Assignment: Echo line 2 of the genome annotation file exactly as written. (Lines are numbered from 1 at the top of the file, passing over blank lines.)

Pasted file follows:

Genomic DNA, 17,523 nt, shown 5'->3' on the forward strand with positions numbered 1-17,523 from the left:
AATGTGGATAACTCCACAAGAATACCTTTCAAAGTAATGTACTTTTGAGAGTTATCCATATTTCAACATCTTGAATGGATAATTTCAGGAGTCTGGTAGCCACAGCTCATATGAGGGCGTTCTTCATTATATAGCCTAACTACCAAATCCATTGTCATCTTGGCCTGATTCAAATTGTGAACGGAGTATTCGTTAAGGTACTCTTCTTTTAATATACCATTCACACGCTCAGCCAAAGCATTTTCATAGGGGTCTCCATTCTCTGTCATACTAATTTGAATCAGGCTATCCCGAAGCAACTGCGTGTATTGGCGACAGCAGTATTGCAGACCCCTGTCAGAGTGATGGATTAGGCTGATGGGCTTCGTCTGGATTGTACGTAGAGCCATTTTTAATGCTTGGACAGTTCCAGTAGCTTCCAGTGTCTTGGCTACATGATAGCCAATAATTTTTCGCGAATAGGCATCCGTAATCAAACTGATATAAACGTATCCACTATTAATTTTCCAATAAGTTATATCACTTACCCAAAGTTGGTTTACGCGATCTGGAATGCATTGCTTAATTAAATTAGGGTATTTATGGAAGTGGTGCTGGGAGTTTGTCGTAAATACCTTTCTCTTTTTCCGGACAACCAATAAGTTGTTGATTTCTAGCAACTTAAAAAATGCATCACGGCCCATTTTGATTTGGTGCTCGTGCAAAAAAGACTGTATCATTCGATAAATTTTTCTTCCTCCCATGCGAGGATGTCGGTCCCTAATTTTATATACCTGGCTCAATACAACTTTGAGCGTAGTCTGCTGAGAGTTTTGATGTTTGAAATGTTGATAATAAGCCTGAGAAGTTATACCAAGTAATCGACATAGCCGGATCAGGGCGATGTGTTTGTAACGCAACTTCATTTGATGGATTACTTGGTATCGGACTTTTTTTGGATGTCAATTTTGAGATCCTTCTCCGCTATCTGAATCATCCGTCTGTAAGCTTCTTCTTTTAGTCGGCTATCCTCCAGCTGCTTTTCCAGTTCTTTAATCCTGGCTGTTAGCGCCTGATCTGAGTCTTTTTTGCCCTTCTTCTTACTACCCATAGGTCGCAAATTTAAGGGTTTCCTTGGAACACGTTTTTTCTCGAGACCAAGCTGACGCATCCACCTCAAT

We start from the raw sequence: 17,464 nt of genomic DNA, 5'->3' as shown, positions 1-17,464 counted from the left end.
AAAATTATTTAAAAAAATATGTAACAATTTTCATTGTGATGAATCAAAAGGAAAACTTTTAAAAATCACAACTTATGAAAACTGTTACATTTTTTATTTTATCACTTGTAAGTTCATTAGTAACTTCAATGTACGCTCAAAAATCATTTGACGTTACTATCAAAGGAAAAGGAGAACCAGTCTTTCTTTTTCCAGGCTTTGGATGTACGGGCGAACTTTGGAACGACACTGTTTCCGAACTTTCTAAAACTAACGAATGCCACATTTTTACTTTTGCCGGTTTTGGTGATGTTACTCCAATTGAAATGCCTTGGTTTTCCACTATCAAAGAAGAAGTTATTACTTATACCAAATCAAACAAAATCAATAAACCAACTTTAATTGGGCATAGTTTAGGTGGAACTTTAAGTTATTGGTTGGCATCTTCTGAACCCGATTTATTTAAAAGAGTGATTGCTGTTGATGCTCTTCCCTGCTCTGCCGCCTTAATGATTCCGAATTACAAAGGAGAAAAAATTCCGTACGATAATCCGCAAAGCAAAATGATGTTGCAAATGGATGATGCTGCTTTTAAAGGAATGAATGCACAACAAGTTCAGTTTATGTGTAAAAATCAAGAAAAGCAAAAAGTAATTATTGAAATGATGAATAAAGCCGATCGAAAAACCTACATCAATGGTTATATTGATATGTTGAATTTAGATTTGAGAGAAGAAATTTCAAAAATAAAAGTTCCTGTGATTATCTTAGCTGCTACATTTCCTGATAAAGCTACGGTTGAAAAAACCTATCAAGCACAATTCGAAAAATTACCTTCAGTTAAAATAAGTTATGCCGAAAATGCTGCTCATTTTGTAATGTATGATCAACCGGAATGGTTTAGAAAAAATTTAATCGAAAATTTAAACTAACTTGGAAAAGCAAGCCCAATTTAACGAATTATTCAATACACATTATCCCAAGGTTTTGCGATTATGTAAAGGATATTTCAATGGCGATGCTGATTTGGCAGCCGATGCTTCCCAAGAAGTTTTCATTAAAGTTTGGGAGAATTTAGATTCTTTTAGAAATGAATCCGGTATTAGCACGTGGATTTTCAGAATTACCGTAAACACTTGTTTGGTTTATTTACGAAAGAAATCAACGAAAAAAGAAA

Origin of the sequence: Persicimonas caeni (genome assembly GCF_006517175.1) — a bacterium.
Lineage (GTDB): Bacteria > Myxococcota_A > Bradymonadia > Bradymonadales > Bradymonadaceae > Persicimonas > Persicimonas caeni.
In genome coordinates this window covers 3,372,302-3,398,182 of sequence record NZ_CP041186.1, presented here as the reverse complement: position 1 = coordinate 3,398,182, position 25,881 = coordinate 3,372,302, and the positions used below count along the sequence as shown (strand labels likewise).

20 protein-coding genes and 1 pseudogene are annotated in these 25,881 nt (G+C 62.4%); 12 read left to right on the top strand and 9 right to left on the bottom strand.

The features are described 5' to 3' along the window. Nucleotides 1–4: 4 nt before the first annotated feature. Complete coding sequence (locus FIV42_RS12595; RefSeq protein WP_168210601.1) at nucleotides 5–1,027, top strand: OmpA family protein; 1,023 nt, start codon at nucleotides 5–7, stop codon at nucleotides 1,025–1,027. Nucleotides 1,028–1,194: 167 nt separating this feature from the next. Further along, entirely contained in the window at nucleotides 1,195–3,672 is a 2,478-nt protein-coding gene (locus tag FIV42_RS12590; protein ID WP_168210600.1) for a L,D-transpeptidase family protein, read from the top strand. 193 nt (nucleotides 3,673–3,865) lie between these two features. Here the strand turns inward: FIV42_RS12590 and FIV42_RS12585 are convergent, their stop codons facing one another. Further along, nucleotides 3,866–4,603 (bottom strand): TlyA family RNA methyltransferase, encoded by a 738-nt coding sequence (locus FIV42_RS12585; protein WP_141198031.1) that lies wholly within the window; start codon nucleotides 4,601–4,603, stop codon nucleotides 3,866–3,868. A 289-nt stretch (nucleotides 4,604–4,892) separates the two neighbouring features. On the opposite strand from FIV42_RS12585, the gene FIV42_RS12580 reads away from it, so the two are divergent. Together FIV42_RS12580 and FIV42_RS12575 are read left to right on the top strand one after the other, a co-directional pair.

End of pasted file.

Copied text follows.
AATGTGGATAACTCCACAAGAATACCTTTCAAAGTAATGTACTTTTGAGAGTTATCCATATTTCAACATCTTGAATGGATAATTTCAGGAGTCTGGTAGCCACAGCTCATATGAGGGCGTTCTTCATTATATAGCCTAACTACCAAATCCATTGTCATCTTGGCCTGATTCAAATTGTGAACGGAGTATTCGTTAAGGTACTCTTCTTTTAATATACCATTCACACGCTCAGCCAAAGCATTTTCATAGGGGTCTCCATTCTCTGTCATACTAATTTGAATCAGGCTATCCCGAAGCAACTGCGTGTATTGGCGACAGCAGTATTGCAGACCCCTGTCAGAGTGATGGATTAGGCTGATGGGCTTCGTCTGGATTGTACGTAGAGCCATTTTTAATGCTTGGACAGTTCCAGTAGCTTCCAGTGTCTTGGCTACATGATAGCCAATAATTTTTCGCGAATAGGCATCCGTAATCAAACTGATATAAACGTATCCACTATTAATTTTCCAATAAGTTATATCACTTACCCAAAGTTGGTTTACGCGATCTGGAATGCATTGCTTAATTAAATTAGGGTATTTATGGAAGTGGTGCTGGGAGTTTGTCGTAAATACCTTTCTCTTTTTCCGGACAACCAATAAGTTGTTGATTTCTAGCAACTTAAAAAATGCATCACGGCCCATTTTGATTTGGTGCTCGTGCAAAAAAGACTGTATCATTCGATAAATTTTTCTTCCTCCCATGCGAGGATGTCGGTCCCTAATTTTATATACCTGGCTCAATACAACTTTGAGCGTAGTCTGCTGAGAGTTTTGATGTTTGAAATGTTGATAATAAGCCTGAGAAGTTATACCAAGTAATCGACATAGCCGGATCAGGGCGATGTGTTTGTAACGCAACTTCATTTGATGGATTACTTGGTATCGGACTTTTTTTGGATGTCAATTTTGAGATCCTTCTCCGCTATCTGAATCATCCGTCTGTAAGCTTCTTCTTTTAGTCGGCTATCCTCCAGCTGCTTTTCCAGTTCTTTAATCCTGGCTGTTAGCGCCTGATCTGAGTCTTTTTTGCCCTTCTTCTTACTACCCATAGGTCGCAAATTTAAGGGTTTCCTTGGAACACGTTTTTTCTCGAGACCAAGCTGACGCATCCACCTCAAT